November 8, 2017

Medical school dean testifies in whistleblower lawsuit

On the second day of a whistleblower trial against the state’s flagship university, the dean of the University of New Mexico’s medical school took the stand to testify concerning allegations that the hospital discriminated against a woman who says she was unlawfully fired after telling her superiors a fellow medical student raped her.

UNM School of Medicine Dean Dr. Paul Roth testified that he does not remember being told   resident Dr. Cynthia Herald reported the attack.  When asked by Herald’s attorney Lisa Curtis if he would normally want to be notified of such an instance, Roth answered with two simple words.

“Very likely,” Roth said.

Previously: Whistleblower suit against UNM over rape allegation begins

Roth also confirmed to Curtis that, previously in his career, he reprimanded someone for sexual misconduct that happened off campus and during off hours. UNM’s lawyers have said it’s not fair to expect a school to be responsible for matters off campus.

Earlier in the day, Herald’s other attorney, Randi McGinn, finished questioning Herald’s former supervisor Dr. John Wills.

McGinn asked Wills about a meeting between Herald, Wills and other hospital administrators in May 2009. Earlier, Wills testified that a meeting took place with Herald regarding her work performance. He also said Herald reported a rape that she said occurred months earlier. Wills testified Tuesday that without physical evidence of the assault, he and his colleagues did not investigate.

McGinn hammered Wills with questions about whether he viewed a verbal account of assault as evidence or not.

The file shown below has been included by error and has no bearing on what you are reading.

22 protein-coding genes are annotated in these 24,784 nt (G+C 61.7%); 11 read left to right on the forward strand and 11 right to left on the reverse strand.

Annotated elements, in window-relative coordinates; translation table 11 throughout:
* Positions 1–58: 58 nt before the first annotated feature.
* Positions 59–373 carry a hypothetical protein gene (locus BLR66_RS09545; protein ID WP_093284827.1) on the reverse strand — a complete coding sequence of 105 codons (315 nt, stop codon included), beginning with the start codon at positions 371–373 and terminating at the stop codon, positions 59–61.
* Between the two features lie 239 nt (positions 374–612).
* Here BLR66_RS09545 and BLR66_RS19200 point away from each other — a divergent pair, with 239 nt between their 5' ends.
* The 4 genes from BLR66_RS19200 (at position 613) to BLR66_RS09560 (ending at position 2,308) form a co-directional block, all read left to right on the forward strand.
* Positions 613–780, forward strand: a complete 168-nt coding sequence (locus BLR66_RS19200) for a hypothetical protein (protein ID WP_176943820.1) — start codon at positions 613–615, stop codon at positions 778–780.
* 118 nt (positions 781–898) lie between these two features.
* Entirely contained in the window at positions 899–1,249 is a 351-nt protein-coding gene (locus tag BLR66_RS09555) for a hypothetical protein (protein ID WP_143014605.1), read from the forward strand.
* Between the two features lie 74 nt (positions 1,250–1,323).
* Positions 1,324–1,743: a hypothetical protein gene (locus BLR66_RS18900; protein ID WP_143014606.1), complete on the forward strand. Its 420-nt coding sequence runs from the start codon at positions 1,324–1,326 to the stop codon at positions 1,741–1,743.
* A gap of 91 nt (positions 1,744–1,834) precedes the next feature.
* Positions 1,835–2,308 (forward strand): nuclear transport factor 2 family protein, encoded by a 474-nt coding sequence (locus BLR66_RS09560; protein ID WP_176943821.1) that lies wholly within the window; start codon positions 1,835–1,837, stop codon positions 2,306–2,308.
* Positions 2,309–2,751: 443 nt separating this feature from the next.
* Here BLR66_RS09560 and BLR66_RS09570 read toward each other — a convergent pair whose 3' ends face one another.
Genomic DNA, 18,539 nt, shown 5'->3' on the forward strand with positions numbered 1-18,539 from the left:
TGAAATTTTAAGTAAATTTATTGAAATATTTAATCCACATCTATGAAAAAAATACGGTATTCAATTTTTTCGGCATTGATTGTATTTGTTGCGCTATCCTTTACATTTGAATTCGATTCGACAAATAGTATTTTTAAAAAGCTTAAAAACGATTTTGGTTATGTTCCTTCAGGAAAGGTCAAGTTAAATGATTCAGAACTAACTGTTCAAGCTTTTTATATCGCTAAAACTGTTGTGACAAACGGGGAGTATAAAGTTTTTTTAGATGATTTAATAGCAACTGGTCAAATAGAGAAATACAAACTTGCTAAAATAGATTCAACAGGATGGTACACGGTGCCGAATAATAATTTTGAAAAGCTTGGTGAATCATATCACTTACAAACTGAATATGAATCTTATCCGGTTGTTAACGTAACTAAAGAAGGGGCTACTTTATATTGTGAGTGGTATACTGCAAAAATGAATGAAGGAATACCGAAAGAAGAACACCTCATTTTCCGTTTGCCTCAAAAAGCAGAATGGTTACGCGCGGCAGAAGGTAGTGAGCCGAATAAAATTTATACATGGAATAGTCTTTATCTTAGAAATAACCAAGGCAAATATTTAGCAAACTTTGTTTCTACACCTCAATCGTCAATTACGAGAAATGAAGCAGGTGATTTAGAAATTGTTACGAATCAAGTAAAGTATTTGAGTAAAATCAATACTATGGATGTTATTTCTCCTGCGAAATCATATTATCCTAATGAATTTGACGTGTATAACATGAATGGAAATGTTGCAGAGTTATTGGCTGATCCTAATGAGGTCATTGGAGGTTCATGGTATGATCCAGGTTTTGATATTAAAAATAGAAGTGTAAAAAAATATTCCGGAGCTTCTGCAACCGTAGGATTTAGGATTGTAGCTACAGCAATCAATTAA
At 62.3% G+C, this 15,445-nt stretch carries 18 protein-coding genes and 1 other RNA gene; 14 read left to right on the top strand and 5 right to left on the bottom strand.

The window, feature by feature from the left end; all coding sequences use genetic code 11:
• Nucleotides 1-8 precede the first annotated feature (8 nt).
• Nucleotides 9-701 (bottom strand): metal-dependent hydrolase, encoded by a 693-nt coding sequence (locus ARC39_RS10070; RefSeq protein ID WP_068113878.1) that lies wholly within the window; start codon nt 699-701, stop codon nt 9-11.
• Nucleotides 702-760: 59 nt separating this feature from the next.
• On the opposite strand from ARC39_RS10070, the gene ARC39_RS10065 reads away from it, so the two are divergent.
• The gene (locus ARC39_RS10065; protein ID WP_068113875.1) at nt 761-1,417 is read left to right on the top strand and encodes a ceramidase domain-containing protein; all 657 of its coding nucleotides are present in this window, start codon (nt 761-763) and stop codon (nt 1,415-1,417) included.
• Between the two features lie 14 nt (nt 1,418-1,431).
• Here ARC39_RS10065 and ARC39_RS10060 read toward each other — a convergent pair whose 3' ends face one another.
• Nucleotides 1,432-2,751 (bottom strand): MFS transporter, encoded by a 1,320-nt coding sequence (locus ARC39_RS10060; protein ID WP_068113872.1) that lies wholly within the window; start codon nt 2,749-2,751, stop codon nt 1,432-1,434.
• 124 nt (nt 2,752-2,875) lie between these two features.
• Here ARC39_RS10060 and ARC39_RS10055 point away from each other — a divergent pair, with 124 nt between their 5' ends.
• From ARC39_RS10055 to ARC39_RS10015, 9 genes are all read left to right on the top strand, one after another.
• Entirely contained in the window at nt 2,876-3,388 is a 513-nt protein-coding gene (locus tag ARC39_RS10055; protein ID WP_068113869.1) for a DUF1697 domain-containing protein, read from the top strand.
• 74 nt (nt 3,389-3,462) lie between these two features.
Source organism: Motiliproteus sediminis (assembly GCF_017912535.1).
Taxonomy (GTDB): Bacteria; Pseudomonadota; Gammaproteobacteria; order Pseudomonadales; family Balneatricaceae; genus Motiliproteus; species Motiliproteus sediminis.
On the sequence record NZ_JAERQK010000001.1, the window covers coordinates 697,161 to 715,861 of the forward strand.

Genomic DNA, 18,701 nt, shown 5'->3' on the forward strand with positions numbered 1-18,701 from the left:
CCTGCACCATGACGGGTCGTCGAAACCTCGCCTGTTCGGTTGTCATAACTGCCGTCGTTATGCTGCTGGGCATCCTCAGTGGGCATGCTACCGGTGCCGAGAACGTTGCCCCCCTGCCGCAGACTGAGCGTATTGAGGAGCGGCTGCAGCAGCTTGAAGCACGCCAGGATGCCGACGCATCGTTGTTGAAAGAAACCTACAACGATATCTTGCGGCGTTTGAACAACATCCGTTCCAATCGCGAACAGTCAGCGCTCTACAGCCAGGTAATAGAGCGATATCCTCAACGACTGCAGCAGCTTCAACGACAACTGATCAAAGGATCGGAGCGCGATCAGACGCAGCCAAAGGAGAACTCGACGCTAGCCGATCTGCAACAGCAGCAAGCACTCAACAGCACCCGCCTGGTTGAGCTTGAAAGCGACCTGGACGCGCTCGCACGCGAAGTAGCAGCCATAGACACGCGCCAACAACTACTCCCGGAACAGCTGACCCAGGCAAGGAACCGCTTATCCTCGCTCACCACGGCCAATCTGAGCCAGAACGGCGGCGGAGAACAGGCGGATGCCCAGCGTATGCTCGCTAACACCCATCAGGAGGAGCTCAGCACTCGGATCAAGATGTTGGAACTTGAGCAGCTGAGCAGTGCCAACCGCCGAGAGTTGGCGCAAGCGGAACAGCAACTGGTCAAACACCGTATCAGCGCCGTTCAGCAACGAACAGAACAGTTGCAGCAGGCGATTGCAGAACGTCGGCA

“There are some countries in the Middle East and Africa where a woman’s testimony isn’t considered evidence,” McGinn began. But Judge Shannon Bacon ordered McGinn’s statements to be struck from the record.

Wills said he did not remember any physical evidence and added that Herald asked him and others to not conduct  an investigation.

“She indicated that she was not consenting to sex,” Wills said when recalling what Herald told him during the 2009 meeting.

When asked what he thought about Herald’s claim, Wills said, “I believed it.”

Wills testified that he never spoke with the male doctor who Herald accused of raping her. According to Herald’s lawsuit, no one in the residency program spoke with the fellow resident  about the allegations until a few months before he graduated.

The man was never charged with rape.

McGinn also asked  Wills about UNM’s policy on reported sexual assaults. McGinn was not allowed, however, to focus on Title IX or a letter written to UNM officials by the U.S. Department of Justice last year. Last month Bacon ruled that both a DOJ letter sent to UNM citing flawed safety policies and the federal law prohibiting discrimination based on gender could not be discussed with the jury present. The DOJ letter said the department found UNM was not doing enough to address and respond to instances of sexual assault and were not in compliance with Title IX. Bacon ruled that both the DOJ findings and Title IX were not pertinent to the case.

When questioned by UNMH attorney Lorna Wiggins, Wills said that the aim of the September 2009 meeting was to offer help to Herald. He later said he and his colleagues encouraged her to enroll in an internal treatment program, but she refused. When McGinn later presented paperwork to Wills showing that Herald did check herself into treatment, Wills said he had never seen it and was not aware Herald sought treatment.

Dr. Samuel Roll, a psychologist who evaluated Herald, will serve as one of the expert witnesses for her lawyers. Roll is expected to return on Thursday morning. Herald is expected to also testify in the trial which is scheduled through next week.